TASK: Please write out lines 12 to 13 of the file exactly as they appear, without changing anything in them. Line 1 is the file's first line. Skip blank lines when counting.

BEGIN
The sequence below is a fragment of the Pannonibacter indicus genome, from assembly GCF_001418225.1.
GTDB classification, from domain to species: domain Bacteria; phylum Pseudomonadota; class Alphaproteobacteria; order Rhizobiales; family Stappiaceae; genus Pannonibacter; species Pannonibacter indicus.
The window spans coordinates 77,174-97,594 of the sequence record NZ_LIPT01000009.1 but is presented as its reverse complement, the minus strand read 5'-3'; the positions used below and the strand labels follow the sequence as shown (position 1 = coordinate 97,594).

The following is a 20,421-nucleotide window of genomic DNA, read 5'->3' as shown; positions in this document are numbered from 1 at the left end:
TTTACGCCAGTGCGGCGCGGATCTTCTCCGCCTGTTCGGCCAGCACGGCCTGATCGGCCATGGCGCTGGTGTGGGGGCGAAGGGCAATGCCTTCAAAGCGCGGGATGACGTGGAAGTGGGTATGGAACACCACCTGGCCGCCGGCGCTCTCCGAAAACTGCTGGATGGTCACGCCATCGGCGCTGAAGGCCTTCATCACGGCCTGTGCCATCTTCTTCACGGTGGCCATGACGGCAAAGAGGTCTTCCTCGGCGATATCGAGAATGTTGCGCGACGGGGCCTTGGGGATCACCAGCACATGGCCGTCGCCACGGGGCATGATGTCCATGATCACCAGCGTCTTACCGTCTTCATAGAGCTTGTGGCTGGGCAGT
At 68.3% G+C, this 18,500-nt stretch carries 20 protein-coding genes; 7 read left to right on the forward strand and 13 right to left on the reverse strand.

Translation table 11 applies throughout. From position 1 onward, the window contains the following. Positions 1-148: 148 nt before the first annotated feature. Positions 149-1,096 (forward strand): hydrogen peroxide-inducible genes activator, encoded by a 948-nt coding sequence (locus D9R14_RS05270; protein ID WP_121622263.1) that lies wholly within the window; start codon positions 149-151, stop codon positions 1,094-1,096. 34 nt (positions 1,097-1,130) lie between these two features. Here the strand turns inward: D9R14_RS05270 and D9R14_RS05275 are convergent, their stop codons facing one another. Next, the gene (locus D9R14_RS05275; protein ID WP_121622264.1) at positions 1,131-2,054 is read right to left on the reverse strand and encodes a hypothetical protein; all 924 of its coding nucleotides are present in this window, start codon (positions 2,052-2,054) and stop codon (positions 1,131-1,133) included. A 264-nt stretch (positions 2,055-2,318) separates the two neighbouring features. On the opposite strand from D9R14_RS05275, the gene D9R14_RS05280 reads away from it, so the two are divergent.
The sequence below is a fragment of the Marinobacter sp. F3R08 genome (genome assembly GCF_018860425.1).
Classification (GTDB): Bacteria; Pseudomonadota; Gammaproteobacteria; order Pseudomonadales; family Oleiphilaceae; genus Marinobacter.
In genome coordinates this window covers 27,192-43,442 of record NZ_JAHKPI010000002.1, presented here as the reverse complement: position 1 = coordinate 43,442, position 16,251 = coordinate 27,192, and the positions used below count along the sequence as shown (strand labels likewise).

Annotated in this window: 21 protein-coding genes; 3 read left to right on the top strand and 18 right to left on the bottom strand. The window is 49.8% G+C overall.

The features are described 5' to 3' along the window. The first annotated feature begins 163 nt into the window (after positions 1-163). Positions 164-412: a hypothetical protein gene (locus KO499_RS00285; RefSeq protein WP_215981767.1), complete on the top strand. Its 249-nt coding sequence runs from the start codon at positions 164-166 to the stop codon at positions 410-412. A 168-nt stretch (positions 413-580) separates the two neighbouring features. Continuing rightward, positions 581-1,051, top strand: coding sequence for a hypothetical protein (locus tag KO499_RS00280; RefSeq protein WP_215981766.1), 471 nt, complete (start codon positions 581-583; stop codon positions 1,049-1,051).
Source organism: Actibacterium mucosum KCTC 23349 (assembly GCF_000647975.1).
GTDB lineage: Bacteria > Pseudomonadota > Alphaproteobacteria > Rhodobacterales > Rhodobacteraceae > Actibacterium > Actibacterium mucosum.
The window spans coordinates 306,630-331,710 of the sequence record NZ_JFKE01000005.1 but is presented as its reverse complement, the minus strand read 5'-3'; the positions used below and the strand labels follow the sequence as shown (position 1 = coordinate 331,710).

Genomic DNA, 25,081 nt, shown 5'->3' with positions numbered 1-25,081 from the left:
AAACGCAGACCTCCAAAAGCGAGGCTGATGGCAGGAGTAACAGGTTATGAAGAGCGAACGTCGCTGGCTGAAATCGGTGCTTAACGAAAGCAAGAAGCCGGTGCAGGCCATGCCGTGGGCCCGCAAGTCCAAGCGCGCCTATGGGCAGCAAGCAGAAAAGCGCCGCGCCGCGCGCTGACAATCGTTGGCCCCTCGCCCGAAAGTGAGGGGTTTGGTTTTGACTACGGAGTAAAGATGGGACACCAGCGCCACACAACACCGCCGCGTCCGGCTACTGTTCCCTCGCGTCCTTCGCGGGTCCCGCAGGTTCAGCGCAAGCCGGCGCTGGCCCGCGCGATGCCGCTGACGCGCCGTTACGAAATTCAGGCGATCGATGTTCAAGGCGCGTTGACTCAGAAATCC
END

The features are described 5' to 3' along the window. The first annotated feature begins 163 nt into the window (after positions 1-163). Positions 164-412: a hypothetical protein gene (locus KO499_RS00285; RefSeq protein WP_215981767.1), complete on the top strand. Its 249-nt coding sequence runs from the start codon at positions 164-166 to the stop codon at positions 410-412. A 168-nt stretch (positions 413-580) separates the two neighbouring features. Continuing rightward, positions 581-1,051, top strand: coding sequence for a hypothetical protein (locus tag KO499_RS00280; RefSeq protein WP_215981766.1), 471 nt, complete (start codon positions 581-583; stop codon positions 1,049-1,051).
Source organism: Actibacterium mucosum KCTC 23349 (assembly GCF_000647975.1).